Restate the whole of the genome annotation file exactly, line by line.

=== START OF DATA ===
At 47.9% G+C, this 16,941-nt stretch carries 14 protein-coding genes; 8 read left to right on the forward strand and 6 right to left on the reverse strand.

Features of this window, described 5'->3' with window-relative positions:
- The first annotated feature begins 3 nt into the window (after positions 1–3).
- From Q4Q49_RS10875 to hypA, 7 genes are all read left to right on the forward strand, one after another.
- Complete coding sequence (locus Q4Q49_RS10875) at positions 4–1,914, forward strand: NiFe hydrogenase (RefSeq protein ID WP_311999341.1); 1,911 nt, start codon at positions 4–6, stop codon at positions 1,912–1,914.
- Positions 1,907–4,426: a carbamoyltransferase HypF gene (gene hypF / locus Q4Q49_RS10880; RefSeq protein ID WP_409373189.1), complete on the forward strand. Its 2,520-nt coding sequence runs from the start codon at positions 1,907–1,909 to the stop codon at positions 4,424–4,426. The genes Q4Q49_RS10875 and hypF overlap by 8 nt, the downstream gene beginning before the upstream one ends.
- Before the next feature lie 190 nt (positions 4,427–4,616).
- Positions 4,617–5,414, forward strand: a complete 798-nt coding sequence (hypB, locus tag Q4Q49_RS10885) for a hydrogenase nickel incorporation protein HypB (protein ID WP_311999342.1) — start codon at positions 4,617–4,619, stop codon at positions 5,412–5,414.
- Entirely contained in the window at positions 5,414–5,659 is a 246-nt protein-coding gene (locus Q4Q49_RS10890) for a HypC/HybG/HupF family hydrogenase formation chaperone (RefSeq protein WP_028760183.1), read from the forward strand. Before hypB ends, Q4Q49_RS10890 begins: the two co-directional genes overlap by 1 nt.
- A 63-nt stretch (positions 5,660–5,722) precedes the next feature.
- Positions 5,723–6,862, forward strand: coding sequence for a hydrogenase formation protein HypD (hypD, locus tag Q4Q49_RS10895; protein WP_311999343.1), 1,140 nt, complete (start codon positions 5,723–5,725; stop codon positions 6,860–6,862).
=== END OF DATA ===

At 47.9% G+C, this 16,941-nt stretch carries 14 protein-coding genes; 8 read left to right on the forward strand and 6 right to left on the reverse strand.

Features of this window, described 5'->3' with window-relative positions:
- The first annotated feature begins 3 nt into the window (after positions 1–3).
- From Q4Q49_RS10875 to hypA, 7 genes are all read left to right on the forward strand, one after another.
- Complete coding sequence (locus Q4Q49_RS10875) at positions 4–1,914, forward strand: NiFe hydrogenase (RefSeq protein ID WP_311999341.1); 1,911 nt, start codon at positions 4–6, stop codon at positions 1,912–1,914.
- Positions 1,907–4,426: a carbamoyltransferase HypF gene (gene hypF / locus Q4Q49_RS10880; RefSeq protein ID WP_409373189.1), complete on the forward strand. Its 2,520-nt coding sequence runs from the start codon at positions 1,907–1,909 to the stop codon at positions 4,424–4,426. The genes Q4Q49_RS10875 and hypF overlap by 8 nt, the downstream gene beginning before the upstream one ends.
- Before the next feature lie 190 nt (positions 4,427–4,616).
- Positions 4,617–5,414, forward strand: a complete 798-nt coding sequence (hypB, locus tag Q4Q49_RS10885) for a hydrogenase nickel incorporation protein HypB (protein ID WP_311999342.1) — start codon at positions 4,617–4,619, stop codon at positions 5,412–5,414.
- Entirely contained in the window at positions 5,414–5,659 is a 246-nt protein-coding gene (locus Q4Q49_RS10890) for a HypC/HybG/HupF family hydrogenase formation chaperone (RefSeq protein WP_028760183.1), read from the forward strand. Before hypB ends, Q4Q49_RS10890 begins: the two co-directional genes overlap by 1 nt.
- A 63-nt stretch (positions 5,660–5,722) precedes the next feature.
- Positions 5,723–6,862, forward strand: coding sequence for a hydrogenase formation protein HypD (hypD, locus tag Q4Q49_RS10895; protein WP_311999343.1), 1,140 nt, complete (start codon positions 5,723–5,725; stop codon positions 6,860–6,862).